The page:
Lasting Impacts of the Reformation


The Reformation challenged the very foundations of religion during the 1500s, opening up new religious opportunities for millions of people who didn’t agree with the reigning Catholic Churches’ views. The Counter-Reformation made by the Catholic Church blocked these ideal’s and tried to regain the followers it had before.

The Reformation started in Western Europe during the Renaissance period. In 1517, a man named Martian Luther publicly protested the Catholic Church’s teachings and called for its reform. Later that year, he created the Protestant Church based on his 95 theses. With the use of the printing press, he was able to spread his ideas widely. He also printed bibles in other local languages instead of Latin since Latin was considered a scholarly language only a few people could understand. Luther’s cause got a big boost because of Henry VIII. Henry VIII wanted to divorce his wife, Catherine of Aragon, and the Pope of the Catholic Church said no. Henry VIII then broke from the Catholic Church, founding and becoming head of the Church of England.

In Germany, many peasants were inspired by Luther, whose views were shared by the common people. In 1524, the peasants revolted, and Luther sided with the German Princes, ultimately leading to Protestantism becoming the state religion at the end of the Reformation. In Switzerland, the Reformation began in 1519 when a man named Ulrich Zwingli started giving similar sermons to Luther’s. In 1541, after being exiled, another Protestant named John Calvin was invited to Geneva, Switzerland to practice his religion. Many Protestant exiles came to Geneva to listen to Calvin’s sermons, leading to his doctrines gaining popularity in Scotland, France, Transylvania, and the low countries for over 400 years.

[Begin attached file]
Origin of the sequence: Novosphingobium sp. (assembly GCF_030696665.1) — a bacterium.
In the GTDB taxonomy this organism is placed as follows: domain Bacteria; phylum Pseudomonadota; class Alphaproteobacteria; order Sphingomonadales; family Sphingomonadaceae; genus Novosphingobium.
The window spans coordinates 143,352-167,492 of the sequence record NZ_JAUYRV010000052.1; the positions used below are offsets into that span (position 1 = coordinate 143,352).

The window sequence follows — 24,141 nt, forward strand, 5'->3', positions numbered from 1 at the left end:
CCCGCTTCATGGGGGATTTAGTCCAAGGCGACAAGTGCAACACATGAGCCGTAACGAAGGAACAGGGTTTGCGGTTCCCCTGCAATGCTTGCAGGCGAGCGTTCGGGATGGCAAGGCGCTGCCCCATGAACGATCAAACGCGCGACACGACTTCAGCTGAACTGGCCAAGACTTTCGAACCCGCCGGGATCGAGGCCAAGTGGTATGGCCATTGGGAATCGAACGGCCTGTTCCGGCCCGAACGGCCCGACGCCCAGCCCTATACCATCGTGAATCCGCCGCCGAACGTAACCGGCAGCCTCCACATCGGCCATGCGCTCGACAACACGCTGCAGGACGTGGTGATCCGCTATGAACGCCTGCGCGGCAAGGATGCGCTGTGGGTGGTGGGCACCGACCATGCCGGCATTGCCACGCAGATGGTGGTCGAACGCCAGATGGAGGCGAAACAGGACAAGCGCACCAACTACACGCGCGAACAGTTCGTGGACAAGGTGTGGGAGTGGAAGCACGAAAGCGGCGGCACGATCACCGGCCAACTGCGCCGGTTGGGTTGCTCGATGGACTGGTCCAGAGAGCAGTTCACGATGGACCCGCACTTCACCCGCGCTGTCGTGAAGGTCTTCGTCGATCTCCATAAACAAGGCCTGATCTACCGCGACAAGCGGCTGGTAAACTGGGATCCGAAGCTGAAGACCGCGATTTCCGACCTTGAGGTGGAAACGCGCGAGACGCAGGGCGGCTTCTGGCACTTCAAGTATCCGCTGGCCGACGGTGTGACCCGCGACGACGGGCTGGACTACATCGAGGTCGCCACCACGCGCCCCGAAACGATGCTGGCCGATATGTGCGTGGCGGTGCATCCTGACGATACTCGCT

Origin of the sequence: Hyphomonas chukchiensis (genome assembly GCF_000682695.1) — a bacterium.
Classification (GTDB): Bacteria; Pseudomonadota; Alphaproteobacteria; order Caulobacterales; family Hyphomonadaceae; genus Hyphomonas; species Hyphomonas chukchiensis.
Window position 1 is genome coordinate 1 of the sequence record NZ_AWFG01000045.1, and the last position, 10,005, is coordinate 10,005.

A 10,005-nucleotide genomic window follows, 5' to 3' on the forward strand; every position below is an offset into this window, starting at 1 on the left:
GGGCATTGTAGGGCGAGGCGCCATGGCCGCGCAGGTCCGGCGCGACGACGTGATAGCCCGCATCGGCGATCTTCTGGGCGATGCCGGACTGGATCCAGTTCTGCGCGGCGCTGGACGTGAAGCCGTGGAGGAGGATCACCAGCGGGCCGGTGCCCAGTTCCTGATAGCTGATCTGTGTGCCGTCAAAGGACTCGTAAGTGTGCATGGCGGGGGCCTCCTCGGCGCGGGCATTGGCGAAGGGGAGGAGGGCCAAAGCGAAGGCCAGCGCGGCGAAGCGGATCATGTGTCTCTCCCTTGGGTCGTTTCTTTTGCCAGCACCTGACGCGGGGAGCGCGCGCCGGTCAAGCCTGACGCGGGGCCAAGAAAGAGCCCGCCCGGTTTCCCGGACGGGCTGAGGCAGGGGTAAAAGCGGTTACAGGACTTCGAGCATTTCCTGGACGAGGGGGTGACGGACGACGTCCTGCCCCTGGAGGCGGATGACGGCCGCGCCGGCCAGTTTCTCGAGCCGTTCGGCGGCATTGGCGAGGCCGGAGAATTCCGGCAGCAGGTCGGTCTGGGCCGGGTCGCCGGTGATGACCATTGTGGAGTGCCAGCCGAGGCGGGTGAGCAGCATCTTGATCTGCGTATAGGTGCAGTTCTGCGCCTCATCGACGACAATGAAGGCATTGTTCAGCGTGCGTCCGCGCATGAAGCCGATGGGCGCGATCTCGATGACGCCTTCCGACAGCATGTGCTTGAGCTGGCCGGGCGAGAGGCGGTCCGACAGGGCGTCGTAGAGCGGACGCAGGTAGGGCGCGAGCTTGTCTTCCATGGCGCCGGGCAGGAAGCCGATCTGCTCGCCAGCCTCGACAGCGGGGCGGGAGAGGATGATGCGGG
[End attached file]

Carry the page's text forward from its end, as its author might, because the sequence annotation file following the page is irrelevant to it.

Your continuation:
The Catholic Church responded to Protestantism gaining popularity by addressing the problems that started it. Pope Paul III led the church to become more educated, more literate, and introduced new religious orders. They also emphasized the belief of Christ in the Eucharist, the Virgin Mary, and St. Peter; all things the Protestants attacked. In 1541, the Roman Inquisition began in order to maintain dominance where the Protestant princes had power. The Catholic Church also tried to reconvert areas that were once Catholic, like England and Sweden, but with no success. They also converted Spain and Rome to Catholicism during this time.

The Reformation and the Counter-Reformation brought major changes, hope, and despair all over Europe. These acts are a very important part of history that changed the way religion was thought about altogether.

[Sources: World History Encyclopedia; History.com; Britannica.com]

Interesting story! I remember learning about the Reformation in my high school history class. – Annie SMadison (2019-02-11 14:54)
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